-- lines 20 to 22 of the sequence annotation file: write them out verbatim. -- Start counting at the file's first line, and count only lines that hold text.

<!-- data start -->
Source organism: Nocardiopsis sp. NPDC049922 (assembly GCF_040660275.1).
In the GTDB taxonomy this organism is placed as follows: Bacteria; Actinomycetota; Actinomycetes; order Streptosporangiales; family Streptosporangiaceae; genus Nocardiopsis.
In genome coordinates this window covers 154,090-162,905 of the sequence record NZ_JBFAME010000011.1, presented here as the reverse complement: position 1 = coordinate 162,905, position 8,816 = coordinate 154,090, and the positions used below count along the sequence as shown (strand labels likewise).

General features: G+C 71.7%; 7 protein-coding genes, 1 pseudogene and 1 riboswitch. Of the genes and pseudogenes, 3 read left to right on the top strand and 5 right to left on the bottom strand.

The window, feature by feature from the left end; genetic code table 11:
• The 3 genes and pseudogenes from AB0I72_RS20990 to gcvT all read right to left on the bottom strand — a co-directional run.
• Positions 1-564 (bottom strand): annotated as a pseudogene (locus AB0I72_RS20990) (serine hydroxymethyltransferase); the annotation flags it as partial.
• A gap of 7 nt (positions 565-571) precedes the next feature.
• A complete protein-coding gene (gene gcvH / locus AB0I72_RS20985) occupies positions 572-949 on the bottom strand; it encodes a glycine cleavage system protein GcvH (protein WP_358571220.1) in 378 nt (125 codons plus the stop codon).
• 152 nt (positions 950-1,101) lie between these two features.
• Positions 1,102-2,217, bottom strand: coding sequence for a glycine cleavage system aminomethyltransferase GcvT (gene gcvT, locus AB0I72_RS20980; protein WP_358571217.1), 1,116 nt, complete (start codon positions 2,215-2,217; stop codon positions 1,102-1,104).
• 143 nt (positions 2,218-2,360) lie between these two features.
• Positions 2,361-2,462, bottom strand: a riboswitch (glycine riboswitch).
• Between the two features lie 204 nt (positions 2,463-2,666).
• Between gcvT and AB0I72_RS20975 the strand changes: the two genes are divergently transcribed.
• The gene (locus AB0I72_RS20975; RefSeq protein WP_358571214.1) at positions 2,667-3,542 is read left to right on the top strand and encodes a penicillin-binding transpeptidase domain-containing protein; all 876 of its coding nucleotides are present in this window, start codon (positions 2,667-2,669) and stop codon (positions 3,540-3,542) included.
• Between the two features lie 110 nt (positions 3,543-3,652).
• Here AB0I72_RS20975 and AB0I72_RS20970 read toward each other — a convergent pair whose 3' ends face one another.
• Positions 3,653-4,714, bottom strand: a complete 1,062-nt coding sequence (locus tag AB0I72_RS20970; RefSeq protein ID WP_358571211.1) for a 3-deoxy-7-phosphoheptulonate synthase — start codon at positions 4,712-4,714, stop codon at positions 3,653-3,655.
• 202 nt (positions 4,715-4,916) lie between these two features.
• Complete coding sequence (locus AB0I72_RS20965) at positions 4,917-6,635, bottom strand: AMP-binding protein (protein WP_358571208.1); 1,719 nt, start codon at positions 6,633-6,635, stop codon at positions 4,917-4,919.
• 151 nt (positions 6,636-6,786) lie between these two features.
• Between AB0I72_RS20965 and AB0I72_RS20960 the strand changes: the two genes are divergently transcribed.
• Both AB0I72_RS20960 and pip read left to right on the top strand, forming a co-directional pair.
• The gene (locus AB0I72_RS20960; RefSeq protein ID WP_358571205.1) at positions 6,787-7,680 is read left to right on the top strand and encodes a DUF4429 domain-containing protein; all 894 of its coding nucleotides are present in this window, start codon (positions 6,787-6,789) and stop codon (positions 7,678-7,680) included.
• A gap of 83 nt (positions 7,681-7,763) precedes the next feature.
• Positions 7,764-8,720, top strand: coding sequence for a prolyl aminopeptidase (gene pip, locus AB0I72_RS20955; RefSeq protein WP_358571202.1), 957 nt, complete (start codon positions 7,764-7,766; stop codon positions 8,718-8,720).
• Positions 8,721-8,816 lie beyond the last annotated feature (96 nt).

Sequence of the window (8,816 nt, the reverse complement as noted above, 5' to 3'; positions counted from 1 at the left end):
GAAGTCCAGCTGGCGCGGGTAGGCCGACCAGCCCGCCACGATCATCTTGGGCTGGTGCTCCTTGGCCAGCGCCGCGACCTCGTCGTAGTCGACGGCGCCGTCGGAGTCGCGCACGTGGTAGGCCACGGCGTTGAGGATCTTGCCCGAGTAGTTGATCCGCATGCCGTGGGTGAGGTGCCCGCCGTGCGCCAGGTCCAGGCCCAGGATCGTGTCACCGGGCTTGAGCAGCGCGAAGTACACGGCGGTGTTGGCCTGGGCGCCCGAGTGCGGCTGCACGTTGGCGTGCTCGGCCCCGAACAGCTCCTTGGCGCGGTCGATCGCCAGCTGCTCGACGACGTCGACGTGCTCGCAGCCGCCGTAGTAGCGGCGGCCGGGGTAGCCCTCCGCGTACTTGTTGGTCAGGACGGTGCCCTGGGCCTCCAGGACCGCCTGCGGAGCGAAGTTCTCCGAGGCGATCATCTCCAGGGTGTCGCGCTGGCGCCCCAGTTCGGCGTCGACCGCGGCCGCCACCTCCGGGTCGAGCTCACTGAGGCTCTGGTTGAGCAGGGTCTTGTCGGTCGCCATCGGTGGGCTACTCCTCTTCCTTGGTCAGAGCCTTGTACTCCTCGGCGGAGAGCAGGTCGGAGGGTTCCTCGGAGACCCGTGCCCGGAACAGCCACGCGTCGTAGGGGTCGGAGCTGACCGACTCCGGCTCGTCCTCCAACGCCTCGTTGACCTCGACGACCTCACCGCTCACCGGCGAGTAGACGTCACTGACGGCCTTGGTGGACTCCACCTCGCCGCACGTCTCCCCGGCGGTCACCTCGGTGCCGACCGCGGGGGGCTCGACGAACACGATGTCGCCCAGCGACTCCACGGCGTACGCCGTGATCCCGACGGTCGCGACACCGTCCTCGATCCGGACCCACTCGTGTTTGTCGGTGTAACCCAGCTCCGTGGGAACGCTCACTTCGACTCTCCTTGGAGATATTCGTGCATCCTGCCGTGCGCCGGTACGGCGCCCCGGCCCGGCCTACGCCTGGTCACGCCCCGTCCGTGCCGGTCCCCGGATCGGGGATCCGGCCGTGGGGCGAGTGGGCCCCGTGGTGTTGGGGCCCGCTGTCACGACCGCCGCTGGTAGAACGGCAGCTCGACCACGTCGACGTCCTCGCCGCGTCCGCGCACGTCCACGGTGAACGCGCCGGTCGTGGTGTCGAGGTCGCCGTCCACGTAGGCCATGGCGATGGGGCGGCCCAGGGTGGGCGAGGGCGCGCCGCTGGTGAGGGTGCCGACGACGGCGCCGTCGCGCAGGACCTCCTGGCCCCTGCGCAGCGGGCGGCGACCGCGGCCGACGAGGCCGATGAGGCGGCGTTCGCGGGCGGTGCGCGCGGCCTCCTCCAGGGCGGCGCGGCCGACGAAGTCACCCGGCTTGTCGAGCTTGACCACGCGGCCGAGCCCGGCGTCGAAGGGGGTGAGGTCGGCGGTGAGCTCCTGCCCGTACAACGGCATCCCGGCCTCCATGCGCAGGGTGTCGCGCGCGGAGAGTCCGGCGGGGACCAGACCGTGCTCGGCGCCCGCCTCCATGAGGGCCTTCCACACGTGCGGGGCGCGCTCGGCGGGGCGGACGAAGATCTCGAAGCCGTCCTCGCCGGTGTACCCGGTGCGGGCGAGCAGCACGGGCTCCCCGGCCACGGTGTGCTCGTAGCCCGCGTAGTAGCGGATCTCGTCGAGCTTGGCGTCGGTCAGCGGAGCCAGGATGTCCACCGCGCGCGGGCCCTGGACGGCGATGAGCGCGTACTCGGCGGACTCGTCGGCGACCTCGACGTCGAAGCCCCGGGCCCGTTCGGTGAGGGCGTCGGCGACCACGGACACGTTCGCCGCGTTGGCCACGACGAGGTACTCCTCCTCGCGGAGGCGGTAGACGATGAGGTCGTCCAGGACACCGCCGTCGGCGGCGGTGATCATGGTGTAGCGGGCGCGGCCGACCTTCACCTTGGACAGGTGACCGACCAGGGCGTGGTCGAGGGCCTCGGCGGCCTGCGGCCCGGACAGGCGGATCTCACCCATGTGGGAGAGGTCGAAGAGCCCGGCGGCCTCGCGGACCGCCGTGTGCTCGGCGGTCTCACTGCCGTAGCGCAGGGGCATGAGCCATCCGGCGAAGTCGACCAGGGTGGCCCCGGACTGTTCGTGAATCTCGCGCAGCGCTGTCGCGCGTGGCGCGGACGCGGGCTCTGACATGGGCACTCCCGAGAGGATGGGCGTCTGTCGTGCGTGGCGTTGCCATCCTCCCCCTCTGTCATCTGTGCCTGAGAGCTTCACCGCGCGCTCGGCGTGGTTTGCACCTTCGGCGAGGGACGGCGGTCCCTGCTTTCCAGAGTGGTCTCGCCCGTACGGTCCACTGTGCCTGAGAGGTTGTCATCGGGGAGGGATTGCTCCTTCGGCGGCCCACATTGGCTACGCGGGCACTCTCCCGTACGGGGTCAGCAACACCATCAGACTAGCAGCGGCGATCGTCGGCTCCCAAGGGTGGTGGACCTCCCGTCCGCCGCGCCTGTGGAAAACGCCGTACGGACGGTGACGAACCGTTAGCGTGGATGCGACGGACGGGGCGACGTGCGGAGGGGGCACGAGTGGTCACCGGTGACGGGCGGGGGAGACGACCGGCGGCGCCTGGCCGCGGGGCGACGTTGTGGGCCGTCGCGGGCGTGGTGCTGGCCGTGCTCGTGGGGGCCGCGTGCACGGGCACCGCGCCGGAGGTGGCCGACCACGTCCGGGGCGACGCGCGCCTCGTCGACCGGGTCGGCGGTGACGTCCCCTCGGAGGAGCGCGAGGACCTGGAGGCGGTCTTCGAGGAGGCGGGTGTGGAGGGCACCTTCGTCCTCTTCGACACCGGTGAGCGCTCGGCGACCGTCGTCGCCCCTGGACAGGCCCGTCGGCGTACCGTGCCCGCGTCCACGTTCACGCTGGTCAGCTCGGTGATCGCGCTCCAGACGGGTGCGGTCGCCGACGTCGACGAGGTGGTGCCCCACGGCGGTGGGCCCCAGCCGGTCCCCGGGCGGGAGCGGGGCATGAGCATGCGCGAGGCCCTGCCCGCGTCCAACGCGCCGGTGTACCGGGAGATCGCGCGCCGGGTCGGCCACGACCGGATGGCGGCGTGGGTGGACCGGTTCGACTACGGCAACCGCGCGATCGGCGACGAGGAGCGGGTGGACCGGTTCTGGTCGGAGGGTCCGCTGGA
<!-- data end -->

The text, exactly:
• 202 nt (positions 4,715-4,916) lie between these two features.
• Complete coding sequence (locus AB0I72_RS20965) at positions 4,917-6,635, bottom strand: AMP-binding protein (protein WP_358571208.1); 1,719 nt, start codon at positions 6,633-6,635, stop codon at positions 4,917-4,919.
• 151 nt (positions 6,636-6,786) lie between these two features.